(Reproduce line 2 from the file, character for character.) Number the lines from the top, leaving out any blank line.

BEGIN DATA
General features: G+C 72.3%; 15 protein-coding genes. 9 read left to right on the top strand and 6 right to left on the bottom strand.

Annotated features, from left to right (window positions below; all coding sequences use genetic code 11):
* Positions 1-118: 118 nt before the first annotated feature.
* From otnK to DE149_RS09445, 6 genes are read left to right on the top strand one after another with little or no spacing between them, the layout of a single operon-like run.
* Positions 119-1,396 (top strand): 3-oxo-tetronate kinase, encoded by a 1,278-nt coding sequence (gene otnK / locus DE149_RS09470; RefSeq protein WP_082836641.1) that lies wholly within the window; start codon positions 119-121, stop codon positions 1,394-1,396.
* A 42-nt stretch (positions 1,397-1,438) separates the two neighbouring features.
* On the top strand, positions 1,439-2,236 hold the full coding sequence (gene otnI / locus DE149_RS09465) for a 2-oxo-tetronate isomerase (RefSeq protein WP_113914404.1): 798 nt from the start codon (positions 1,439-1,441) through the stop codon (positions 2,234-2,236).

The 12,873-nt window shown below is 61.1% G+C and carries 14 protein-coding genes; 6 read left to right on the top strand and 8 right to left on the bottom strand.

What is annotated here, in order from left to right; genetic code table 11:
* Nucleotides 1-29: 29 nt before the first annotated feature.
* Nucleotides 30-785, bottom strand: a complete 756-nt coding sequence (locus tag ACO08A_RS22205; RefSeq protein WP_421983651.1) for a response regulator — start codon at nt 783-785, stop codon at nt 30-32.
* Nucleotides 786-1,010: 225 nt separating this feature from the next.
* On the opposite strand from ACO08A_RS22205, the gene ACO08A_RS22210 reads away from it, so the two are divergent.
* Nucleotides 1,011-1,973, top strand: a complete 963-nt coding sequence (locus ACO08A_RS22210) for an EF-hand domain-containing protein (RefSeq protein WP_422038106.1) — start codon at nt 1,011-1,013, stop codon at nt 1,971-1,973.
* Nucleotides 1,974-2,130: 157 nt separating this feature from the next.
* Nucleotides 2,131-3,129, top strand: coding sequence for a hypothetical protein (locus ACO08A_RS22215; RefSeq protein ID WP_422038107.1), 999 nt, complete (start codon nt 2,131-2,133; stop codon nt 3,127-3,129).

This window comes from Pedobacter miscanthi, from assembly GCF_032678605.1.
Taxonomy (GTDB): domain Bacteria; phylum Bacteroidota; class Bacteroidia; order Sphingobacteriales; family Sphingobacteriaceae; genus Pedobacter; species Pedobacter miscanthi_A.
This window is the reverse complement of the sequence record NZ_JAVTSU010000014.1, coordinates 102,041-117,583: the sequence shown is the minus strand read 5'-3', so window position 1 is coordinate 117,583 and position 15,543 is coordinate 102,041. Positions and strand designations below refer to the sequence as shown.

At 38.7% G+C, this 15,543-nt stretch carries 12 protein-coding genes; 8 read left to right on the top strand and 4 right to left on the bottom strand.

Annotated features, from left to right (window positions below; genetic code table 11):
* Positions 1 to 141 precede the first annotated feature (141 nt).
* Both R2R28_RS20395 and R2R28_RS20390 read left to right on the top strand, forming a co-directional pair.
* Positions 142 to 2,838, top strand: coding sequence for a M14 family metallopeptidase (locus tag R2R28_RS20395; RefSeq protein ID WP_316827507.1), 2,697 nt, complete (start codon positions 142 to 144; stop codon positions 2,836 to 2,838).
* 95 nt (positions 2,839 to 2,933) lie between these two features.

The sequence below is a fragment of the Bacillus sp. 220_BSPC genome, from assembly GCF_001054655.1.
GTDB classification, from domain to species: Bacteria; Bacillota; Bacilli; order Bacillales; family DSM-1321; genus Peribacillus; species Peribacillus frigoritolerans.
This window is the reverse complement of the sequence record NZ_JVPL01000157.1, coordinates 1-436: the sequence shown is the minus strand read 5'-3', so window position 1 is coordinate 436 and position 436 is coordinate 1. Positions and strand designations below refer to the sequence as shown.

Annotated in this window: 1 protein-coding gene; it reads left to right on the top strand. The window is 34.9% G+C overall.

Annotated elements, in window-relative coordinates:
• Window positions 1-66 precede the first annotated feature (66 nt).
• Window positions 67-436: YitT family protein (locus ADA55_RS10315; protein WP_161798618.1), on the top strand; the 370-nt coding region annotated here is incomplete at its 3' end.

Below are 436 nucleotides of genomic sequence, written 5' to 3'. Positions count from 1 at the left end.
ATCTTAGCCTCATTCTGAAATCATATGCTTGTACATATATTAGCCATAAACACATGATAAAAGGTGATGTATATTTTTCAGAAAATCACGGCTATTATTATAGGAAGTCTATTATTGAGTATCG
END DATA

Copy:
Annotated features, from left to right (window positions below; all coding sequences use genetic code 11):